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Chicago Bears Draftwatch - 2017 Sleepers Team

Some players you've probably never heard of might end up making big plays in the NFL

UTEP v Florida Atlantic Photo by Eric Espada/Getty Images

Draft coverage is top-heavy. It always has been and it probably always will be. The top 50 players get 75% of the bandwidth. A decent number of onlookers dig a little deeper and check out the bottom half of the top 100. Only the intrepid few wander down off those heights and explore players beneath the top 150. Like all good explorers they are looking for one thing: treasure.

Great players get overlooked every year. Deep in the third day of the draft when the bright lights have faded and the majority of football fans have turned away, some very valuable draft cards get turned in. Antonio Brown was a 6th rounder. There's talent in them thar depths... you just have to dig a little harder to find it. In the spirit of mining this draft board for all its worth, here are some lesser-known gems who may provide big value down the line for teams that are willing to dig them up and polish their skills to reveal their true shine.


Jerod Evans (6'3"/232), Virginia Tech - Evans is a developmental QB that has shown enough flashes that he's worth a late-round pick. He's not ready to go right now but with some work a team may find a spot starter who is capable of making "wow" plays in time. He's got a great arm and is a threat to gain big chunks of yardage with his legs too (846 yards rushing and 12 TD's in 2016). He shows some starter's traits in short bursts (throwing with anticipation and very good deep ball) but needs to work on his decision making and consistency to be a viable player at the next level.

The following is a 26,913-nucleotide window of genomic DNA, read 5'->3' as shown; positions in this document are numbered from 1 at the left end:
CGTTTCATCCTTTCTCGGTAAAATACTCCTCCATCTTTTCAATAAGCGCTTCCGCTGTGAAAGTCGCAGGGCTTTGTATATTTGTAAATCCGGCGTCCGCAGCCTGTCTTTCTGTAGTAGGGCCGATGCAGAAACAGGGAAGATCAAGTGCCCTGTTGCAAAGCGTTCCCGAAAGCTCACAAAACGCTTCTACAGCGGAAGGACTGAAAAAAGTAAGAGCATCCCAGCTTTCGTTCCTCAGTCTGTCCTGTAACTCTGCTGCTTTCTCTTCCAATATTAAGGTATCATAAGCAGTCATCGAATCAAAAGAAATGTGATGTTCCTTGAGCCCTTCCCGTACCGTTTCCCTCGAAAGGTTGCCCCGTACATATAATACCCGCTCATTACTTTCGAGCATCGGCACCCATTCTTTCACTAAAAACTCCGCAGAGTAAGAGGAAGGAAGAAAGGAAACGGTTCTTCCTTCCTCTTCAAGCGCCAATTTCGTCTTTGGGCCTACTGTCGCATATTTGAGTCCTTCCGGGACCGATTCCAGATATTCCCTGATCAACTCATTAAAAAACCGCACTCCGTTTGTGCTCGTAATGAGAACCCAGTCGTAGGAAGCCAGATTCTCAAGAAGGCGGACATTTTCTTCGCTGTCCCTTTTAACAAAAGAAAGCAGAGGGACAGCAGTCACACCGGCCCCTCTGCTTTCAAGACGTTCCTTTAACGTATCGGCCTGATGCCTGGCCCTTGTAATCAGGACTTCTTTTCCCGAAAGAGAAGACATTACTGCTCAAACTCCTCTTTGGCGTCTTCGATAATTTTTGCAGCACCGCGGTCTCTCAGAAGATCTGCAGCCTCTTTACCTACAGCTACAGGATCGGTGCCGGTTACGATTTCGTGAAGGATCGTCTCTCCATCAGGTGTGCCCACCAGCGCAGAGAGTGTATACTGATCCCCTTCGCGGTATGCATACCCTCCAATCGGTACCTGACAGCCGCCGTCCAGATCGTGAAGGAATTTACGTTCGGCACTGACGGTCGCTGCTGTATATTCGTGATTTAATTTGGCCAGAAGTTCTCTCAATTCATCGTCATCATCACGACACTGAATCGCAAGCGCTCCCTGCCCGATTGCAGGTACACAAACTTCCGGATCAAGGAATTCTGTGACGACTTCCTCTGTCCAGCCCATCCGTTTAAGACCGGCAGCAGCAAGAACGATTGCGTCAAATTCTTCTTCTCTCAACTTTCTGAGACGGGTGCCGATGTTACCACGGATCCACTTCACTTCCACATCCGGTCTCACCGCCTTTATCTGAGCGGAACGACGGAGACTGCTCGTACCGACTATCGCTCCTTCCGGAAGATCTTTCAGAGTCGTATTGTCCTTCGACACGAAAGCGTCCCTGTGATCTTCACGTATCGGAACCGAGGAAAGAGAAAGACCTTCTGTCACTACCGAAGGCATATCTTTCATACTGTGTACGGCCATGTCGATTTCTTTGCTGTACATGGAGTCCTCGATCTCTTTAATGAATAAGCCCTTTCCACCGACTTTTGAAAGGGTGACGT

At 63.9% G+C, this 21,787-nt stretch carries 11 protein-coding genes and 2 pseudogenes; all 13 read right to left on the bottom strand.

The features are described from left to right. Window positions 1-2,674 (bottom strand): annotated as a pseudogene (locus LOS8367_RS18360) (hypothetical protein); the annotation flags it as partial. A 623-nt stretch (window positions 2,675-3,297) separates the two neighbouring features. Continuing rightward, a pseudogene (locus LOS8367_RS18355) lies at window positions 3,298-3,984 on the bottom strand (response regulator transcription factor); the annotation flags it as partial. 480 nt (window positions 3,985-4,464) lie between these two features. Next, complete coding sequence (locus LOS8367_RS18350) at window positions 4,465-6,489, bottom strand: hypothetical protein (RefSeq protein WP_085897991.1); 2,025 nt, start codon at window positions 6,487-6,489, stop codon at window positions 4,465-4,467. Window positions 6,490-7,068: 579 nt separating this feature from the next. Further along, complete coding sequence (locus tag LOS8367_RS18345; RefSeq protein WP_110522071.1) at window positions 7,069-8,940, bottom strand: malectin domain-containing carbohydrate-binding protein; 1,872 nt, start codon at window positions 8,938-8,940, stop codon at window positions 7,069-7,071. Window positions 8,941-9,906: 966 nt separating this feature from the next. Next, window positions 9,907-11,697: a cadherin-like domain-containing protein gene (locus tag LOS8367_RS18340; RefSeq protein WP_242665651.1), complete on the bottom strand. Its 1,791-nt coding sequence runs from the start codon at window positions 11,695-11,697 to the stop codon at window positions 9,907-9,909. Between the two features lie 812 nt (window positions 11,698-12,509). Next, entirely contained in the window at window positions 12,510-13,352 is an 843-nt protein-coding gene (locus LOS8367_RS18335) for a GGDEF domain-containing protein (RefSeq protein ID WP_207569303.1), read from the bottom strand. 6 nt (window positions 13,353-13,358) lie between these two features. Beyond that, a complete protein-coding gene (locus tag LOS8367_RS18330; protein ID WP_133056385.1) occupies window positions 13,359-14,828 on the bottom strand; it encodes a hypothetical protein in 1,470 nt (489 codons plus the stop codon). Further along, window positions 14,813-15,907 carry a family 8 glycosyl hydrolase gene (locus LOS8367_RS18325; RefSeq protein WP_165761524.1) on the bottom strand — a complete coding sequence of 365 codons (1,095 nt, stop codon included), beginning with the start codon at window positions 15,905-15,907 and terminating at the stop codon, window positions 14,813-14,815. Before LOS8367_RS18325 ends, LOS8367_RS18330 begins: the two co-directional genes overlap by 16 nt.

Aaron Jones (5' 9"/208), UTEP - Jones is a seriously overlooked player that has the skills to play on Sundays; and play well. He suffered an ankle injury his junior year but came back strong in 2016 with 1,773 yards on the ground (good for 4th overall in the FBS) and 17 TD's. If that was the end of it, he'd still be worth a look, but Aaron is an extremely talented pass catcher out the backfield as well. He tacked on an additional 233 yards and 3 scores through the air. While those may not be staggering statistics, some of the grabs showed that Jones has rare skills as a receiver. His production led to a well-deserved first-team All-Conference USA nod. He needs to improve his blocking to get on the field as a 3rd down back, but he could easily find an expanded role in the NFL if the starter ahead of him has to leave the lineup for any length of time.


Francis Owusu (6' 2"/221), Stanford - Francis followed his Brother Chris's footsteps to become a WR at Stanford. Chris made it to the NFL but was a back-of-the-roster player. Francis did not have tremendous production while at Stanford but made a few highlight catches that put him on the radars of NFL scouts. His measurables offer up the possibility of big-play potential: 4.35-second 40-yard dash, 39-inch vertical jump and a 10'7" broad jump.

Tanner Gentry (6'1"/208), Wyoming - Wyoming's Josh Allen is one of the top QB prospects for the 2017 season and likely the 2018 draft. He actually piled up enough production last season that considered declaring for this draft, but he ultimately decided to return to college for another season. A big chunk of that production came from throwing to his favorite deep-route target, Tanner Gentry. Gentry, hauled in 72 catches good for 1326 yards and an eye-popping 14 TDs.Tanner ran a 4.53 40-yard dash at his pro day, clicked off 19 bench reps, and a 38.5-inch vertical jump. He tracks the ball extremely well down the field, has great hands, and is strong enough to shed tacklers after the catch to gain additional yards.